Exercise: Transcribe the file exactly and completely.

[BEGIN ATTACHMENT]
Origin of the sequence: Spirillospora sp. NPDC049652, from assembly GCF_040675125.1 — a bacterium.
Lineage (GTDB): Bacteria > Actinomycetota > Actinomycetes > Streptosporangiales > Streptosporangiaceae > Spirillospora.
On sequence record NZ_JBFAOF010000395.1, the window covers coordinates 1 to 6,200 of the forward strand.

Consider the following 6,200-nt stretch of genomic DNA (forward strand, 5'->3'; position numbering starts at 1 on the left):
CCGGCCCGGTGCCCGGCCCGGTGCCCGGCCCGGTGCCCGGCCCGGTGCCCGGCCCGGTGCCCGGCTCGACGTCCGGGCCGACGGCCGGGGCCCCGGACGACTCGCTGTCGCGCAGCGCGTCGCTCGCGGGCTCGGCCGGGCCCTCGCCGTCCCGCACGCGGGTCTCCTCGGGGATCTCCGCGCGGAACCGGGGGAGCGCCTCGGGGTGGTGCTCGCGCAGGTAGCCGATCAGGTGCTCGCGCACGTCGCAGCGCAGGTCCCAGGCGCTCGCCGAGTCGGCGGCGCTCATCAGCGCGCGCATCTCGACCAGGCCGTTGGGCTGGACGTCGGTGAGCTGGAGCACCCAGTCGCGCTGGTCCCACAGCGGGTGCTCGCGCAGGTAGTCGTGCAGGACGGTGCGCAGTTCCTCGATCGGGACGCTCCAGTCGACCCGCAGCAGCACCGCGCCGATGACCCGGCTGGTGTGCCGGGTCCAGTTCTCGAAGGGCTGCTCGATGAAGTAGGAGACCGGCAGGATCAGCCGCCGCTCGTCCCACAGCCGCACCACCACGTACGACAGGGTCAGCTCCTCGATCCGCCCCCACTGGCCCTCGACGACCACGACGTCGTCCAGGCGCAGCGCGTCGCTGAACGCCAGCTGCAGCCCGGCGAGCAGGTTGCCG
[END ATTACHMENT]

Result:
Origin of the sequence: Spirillospora sp. NPDC049652, from assembly GCF_040675125.1 — a bacterium.
Lineage (GTDB): Bacteria > Actinomycetota > Actinomycetes > Streptosporangiales > Streptosporangiaceae > Spirillospora.
On sequence record NZ_JBFAOF010000395.1, the window covers coordinates 1 to 6,200 of the forward strand.

Consider the following 6,200-nt stretch of genomic DNA (forward strand, 5'->3'; position numbering starts at 1 on the left):
CCGGCCCGGTGCCCGGCCCGGTGCCCGGCCCGGTGCCCGGCCCGGTGCCCGGCCCGGTGCCCGGCTCGACGTCCGGGCCGACGGCCGGGGCCCCGGACGACTCGCTGTCGCGCAGCGCGTCGCTCGCGGGCTCGGCCGGGCCCTCGCCGTCCCGCACGCGGGTCTCCTCGGGGATCTCCGCGCGGAACCGGGGGAGCGCCTCGGGGTGGTGCTCGCGCAGGTAGCCGATCAGGTGCTCGCGCACGTCGCAGCGCAGGTCCCAGGCGCTCGCCGAGTCGGCGGCGCTCATCAGCGCGCGCATCTCGACCAGGCCGTTGGGCTGGACGTCGGTGAGCTGGAGCACCCAGTCGCGCTGGTCCCACAGCGGGTGCTCGCGCAGGTAGTCGTGCAGGACGGTGCGCAGTTCCTCGATCGGGACGCTCCAGTCGACCCGCAGCAGCACCGCGCCGATGACCCGGCTGGTGTGCCGGGTCCAGTTCTCGAAGGGCTGCTCGATGAAGTAGGAGACCGGCAGGATCAGCCGCCGCTCGTCCCACAGCCGCACCACCACGTACGACAGGGTCAGCTCCTCGATCCGCCCCCACTGGCCCTCGACGACCACGACGTCGTCCAGGCGCAGCGCGTCGCTGAACGCCAGCTGCAGCCCGGCGAGCAGGTTGCCG